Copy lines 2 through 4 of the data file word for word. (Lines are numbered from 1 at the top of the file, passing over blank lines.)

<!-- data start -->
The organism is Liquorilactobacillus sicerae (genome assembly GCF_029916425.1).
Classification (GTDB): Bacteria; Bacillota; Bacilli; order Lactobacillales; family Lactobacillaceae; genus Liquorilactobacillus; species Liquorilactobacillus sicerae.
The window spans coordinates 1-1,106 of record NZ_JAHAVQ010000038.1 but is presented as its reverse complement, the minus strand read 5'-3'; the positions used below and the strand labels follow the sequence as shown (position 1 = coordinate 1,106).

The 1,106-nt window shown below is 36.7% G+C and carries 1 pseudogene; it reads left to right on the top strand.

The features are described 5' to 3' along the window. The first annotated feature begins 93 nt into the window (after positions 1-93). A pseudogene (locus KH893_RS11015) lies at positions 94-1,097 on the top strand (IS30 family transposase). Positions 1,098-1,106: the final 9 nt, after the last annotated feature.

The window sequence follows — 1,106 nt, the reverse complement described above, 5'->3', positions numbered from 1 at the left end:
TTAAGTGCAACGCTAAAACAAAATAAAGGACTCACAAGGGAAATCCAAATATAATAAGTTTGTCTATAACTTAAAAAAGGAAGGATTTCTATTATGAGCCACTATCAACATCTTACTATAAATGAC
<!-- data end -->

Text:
Classification (GTDB): Bacteria; Bacillota; Bacilli; order Lactobacillales; family Lactobacillaceae; genus Liquorilactobacillus; species Liquorilactobacillus sicerae.
The window spans coordinates 1-1,106 of record NZ_JAHAVQ010000038.1 but is presented as its reverse complement, the minus strand read 5'-3'; the positions used below and the strand labels follow the sequence as shown (position 1 = coordinate 1,106).

The 1,106-nt window shown below is 36.7% G+C and carries 1 pseudogene; it reads left to right on the top strand.